Together with the growing use of instructional videos in educational settings, comes an increased demand for concrete research-based principles concerning the design of such videos. This research explored whether a video’s background can visually distract students (i.e., affecting their visual information processing) and whether it affects their learning outcomes. In a between-group design, participants (N=47, age 14-17) were assigned to one of three conditions: video with a neutral, authentic, or off-topic background. Their prior-knowledge and working memory capacity (WMC) were measured, eye tracking data was recorded during the learning experience, and afterwards we measured learning outcomes and learning experience. In line with our expectations, the eye tracking revealed that a neutral background distracted the viewers the least, allowing them to pay better attention to relevant parts of the video. Also, learners found the off-topic background to be distracting, however, the negative effect on the learning outcomes did not reach statistical significance. Contrary to our expectations, we did not find a positive effect of the authentic background. Furthermore, the WMC level had a significant impact on visual information processing and learning outcomes. This research concludes that educators should preferably use a neutral background for their learning video’s, especially for learners with lower WMC.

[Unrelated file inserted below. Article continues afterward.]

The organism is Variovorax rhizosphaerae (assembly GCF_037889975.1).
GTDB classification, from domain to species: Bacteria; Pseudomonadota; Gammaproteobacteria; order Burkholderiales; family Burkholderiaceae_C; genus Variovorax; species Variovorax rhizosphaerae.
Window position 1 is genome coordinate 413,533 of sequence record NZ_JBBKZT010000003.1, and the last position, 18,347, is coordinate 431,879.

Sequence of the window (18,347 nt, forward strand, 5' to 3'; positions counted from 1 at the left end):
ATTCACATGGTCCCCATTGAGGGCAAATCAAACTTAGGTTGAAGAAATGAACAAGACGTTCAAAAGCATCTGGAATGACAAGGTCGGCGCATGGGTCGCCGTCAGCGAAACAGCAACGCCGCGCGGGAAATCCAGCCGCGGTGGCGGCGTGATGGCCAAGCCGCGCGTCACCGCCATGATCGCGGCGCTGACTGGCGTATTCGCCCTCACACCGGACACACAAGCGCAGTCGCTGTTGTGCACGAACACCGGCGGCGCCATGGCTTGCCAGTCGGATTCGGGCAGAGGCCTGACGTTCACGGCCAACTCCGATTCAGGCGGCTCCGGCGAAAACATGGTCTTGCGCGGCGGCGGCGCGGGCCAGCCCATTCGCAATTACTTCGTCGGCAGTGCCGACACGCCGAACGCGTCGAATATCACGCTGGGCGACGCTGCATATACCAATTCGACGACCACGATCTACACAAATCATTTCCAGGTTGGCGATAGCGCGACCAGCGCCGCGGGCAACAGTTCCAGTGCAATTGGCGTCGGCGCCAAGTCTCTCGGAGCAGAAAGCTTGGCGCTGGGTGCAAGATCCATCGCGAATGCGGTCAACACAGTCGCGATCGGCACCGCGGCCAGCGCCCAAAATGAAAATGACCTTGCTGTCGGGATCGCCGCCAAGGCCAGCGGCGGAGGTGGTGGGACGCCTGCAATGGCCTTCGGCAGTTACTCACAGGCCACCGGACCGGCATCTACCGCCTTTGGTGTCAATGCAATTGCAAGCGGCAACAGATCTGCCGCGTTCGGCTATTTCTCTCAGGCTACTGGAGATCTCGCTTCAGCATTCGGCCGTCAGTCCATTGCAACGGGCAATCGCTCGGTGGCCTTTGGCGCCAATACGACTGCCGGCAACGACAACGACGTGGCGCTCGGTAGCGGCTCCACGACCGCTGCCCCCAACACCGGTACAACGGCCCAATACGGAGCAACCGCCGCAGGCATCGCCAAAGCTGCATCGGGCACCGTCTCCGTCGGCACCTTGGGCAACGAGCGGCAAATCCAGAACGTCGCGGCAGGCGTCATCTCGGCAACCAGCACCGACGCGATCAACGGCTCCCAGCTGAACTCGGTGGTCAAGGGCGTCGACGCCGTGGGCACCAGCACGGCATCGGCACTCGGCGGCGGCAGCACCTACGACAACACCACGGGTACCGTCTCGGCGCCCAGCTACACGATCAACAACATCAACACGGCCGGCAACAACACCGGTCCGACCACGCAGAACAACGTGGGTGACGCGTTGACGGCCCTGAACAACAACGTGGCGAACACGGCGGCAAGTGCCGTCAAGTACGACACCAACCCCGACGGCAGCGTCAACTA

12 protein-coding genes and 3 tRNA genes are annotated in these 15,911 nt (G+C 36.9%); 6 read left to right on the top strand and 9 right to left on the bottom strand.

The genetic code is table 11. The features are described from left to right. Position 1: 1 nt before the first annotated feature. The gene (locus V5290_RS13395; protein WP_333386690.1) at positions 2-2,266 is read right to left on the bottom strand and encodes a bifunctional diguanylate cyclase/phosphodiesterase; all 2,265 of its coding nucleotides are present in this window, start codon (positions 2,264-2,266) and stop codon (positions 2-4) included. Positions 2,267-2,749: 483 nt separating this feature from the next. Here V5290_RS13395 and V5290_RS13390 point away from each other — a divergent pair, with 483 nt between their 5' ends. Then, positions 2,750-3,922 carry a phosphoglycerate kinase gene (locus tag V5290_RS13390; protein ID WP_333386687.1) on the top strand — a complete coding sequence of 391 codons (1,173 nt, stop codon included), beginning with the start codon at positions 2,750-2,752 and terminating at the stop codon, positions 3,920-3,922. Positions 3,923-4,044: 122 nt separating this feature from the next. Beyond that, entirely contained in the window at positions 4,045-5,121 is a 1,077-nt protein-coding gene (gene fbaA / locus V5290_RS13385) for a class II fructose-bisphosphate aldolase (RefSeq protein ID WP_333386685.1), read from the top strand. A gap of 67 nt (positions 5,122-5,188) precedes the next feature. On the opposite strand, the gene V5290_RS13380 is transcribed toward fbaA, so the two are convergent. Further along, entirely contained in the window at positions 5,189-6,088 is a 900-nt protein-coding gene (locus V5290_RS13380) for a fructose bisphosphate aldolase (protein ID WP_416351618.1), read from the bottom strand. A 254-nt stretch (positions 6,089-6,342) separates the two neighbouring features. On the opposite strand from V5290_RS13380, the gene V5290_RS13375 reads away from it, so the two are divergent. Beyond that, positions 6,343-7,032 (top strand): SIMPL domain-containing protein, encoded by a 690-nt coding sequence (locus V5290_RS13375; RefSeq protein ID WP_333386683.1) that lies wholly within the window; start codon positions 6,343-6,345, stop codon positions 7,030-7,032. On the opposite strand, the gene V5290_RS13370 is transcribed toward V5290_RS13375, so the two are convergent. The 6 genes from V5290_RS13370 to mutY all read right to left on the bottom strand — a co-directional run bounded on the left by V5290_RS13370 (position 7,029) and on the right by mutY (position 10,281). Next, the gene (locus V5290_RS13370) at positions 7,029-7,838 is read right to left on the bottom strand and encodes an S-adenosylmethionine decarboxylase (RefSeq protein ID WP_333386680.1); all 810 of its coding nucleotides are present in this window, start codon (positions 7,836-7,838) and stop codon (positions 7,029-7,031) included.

|Date of Award||26 Jan 2022|
|Supervisor||Halszka Jarodzka (Supervisor)|
- Instructional video
- Virtual background
- Eye tracking
- Working Memory Capacity
- Master Onderwijswetenschappen